So as a conclusion, FGFR2 and FGFR3 alterations are common in advanced urothelial carcinoma. The most oncogenic alterations are mutations and fusions and affect FGFR3 gene. Only 1 FGFR inhibitor is approved by FDA so far, erdafitinib, which is approved for pretreated metastatic urothelial carcinoma with prespecified DNA alterations. And there is a lot of clinical trials ongoing in first-line and in pretreated patients like the THOR trial.

Thank you again, and now please continue on to listen to the next section on combination strategies for targeted therapy with immunotherapy. Thank you.

Chapter 4

Jonathan Rosenberg, MD: Hello. My name is Dr Jonathan Rosenberg from Memorial Sloan Kettering Cancer Center in New York in the United States. Today, I'm going to talk to you about combining targeted therapies with immunotherapies, where we are now and where we're going. I'm going to start by talking about the rationale for combining targeted therapies with immunotherapies, and review the data from several clinical trials that are either ongoing or have been reported, and what the implications may be of these in the future.

The first study that I will be talking about today is EV-103. These are the first-line cohorts of enfortumab vedotin and pembrolizumab in combination therapy. The recommended phase 2 dose data was reported in 45 patients. And these data show that the response rate was 73% in this patient population, not really depending dramatically on PD-L1 status in the combination therapy, that 93% of patients had tumor reductions in this modest size cohort of data. And these data have led to the FDA breakthrough therapy designation for EV and pembrolizumab. We see here on the spider plot that the majority of responses happen very quickly. The median time to response was 2.1 months, and almost 90% of responses were observed at the first tumor assessment. And so responses are rapid and many of them appear durable as we see patients continuing on therapy, even beyond 2 years. The progression-free survival for EV and pembrolizumab in this study was 12.3 months.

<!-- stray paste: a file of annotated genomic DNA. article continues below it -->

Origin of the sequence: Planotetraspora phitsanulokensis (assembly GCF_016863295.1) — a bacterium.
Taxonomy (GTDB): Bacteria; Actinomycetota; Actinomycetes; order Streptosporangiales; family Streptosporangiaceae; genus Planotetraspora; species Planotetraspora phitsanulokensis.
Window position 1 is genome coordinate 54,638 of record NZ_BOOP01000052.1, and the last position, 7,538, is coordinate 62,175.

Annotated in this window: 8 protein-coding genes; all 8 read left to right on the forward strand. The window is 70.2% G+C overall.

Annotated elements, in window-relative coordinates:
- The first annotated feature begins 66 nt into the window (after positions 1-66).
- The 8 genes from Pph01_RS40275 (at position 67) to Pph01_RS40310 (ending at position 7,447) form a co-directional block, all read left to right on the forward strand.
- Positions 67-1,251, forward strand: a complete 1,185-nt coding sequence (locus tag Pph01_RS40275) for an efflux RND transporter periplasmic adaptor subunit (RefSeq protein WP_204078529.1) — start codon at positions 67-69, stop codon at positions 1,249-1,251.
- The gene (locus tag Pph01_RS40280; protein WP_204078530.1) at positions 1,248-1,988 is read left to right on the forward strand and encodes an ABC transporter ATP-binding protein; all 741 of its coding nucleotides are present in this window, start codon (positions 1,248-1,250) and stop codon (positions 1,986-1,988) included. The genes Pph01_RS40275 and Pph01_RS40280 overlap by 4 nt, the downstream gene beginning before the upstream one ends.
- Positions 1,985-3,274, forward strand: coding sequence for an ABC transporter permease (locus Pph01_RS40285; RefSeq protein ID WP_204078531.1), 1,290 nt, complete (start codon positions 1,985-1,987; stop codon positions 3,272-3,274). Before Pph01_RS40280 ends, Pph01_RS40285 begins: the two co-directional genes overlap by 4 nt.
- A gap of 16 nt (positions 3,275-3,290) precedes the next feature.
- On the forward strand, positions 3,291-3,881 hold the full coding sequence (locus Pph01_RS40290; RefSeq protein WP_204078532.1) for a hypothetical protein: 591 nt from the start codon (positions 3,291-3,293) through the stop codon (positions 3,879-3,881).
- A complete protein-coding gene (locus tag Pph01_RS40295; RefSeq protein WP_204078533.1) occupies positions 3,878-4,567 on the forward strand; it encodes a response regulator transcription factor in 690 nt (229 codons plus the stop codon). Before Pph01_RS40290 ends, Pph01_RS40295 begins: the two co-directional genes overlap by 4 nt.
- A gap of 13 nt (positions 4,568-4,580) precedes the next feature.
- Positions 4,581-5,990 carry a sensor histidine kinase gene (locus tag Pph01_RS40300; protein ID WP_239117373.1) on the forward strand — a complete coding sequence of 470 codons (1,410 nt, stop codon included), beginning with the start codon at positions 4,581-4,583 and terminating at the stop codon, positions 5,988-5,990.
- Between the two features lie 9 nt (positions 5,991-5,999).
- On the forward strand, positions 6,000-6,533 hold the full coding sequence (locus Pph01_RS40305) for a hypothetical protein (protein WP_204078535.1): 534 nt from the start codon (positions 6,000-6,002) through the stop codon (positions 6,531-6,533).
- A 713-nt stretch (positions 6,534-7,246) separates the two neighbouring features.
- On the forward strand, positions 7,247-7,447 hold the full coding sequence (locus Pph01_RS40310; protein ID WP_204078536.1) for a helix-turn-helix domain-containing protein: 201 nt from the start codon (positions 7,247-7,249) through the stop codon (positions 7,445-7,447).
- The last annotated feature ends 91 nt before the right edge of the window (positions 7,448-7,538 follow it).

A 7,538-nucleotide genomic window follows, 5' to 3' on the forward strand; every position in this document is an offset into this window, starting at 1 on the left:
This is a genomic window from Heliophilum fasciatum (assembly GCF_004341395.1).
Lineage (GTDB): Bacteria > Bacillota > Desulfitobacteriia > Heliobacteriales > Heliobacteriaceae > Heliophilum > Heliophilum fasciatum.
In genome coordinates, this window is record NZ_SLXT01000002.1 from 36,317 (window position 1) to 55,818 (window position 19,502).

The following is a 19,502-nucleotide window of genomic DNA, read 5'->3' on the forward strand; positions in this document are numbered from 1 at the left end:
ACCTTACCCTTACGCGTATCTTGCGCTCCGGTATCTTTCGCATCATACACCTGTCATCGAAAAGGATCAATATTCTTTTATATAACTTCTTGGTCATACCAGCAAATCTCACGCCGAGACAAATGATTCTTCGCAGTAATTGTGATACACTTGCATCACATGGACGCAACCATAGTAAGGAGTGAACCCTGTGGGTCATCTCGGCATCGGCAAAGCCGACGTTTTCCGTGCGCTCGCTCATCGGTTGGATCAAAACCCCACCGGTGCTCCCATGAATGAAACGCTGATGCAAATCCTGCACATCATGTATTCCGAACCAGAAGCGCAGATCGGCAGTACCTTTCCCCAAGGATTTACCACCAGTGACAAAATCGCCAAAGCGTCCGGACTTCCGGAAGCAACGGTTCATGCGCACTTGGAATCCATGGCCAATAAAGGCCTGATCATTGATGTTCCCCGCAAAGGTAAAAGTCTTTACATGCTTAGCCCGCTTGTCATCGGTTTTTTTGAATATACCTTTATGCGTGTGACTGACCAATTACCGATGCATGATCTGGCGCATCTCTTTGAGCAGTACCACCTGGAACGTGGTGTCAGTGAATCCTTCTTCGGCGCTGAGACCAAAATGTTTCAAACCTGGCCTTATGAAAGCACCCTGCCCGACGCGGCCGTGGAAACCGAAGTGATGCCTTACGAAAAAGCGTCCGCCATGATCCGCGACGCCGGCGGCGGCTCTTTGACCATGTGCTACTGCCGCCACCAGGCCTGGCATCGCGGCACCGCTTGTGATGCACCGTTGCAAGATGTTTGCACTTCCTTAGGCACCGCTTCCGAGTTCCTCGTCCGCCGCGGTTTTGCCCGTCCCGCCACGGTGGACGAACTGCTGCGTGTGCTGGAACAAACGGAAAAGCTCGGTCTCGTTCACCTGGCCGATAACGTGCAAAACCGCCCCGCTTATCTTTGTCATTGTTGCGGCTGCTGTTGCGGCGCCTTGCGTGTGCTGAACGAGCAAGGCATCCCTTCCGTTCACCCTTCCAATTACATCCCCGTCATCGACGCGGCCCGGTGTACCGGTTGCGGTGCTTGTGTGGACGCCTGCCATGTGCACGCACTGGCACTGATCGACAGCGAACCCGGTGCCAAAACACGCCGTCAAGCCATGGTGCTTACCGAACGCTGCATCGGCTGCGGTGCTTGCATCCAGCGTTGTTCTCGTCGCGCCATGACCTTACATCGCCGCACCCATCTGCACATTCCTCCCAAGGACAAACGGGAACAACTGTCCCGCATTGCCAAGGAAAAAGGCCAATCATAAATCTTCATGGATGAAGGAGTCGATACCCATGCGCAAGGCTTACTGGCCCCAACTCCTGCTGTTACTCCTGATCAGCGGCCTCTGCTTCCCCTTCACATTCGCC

Then, when we put it in context, this cisplatin-ineligible patient population when treated with carboplatin, we expect a progression-free survival of 6 to 9 months, rather than over 12 months. In addition, the observed overall survival in the cisplatin-ineligible population was 26.1 months. Again, double what we might necessarily expect from historical studies of carboplatin-based chemotherapy. And so, this represents a potential game changer in the future for patients with cisplatin-ineligible advanced urothelial cancer.

There are currently 2 clinical trials that are ongoing that are randomizing patients with enfortumab vedotin and pembrolizumab. The first one is cohort K of EV-103. This is randomizing patients to single agent therapy with enfortumab compared to combination therapy, enfortumab vedotin/ pembrolizumab. And this trial may result in an accelerated approval for the combination therapy in cisplatin-ineligible patients.

In addition, there's a randomized phase 3 trial of enfortumab vedotin and pembrolizumab compared to gemcitabine and platinum chemotherapy. Patients are randomized 1 to 1 to either gemcitabine and cisplatin or gemcitabine and carboplatin or enfortumab vedotin and pembrolizumab. We look forward to the results of these trials as these are very likely to be practice changing in the future if the results of the phase 1b/2 study hold up.

Sacituzumab govitecan is another antibody-drug conjugate that's approved for use in advanced refractory bladder cancer.

Here are the data from TROPHY-U-01 cohort 1 testing sacituzumab govitecan in patients with metastatic platinum- and checkpoint-refractory disease. And we see that the response rate is 27% and that 5% of patients had complete responses and the median duration of response was 7.2 months. These are the data that led to the accelerated approval of sacituzumab in urothelial cancer.

There is a combination trial ongoing of sacituzumab and pembrolizumab in checkpoint-naive patients who've progressed after platinum therapies of the combination of sacituzumab and pembrolizumab as noted here. Accrual is ongoing and we eagerly look forward to the results of this trial.

FGFR3 mutations are present in a minority of advanced bladder cancer patients, about 15% to 20%. There is conflicting data whether FGFR3 mutations are associated with a lower response rate to immune checkpoint blockade. Some clinical trials suggest yes, others suggest no. It is possible and we think that FGFR inhibition might lead to priming of the tumor immune microenvironment, setting up the tumor for a better response to immune checkpoint blockade, providing the rationale for the combination trials of immunotherapy and FGFR3 inhibitors that have been undertaken.

And there are 2 trials that have reported data thus far, looking at the combination therapy of FGFR3 inhibitor and an immune checkpoint inhibitor.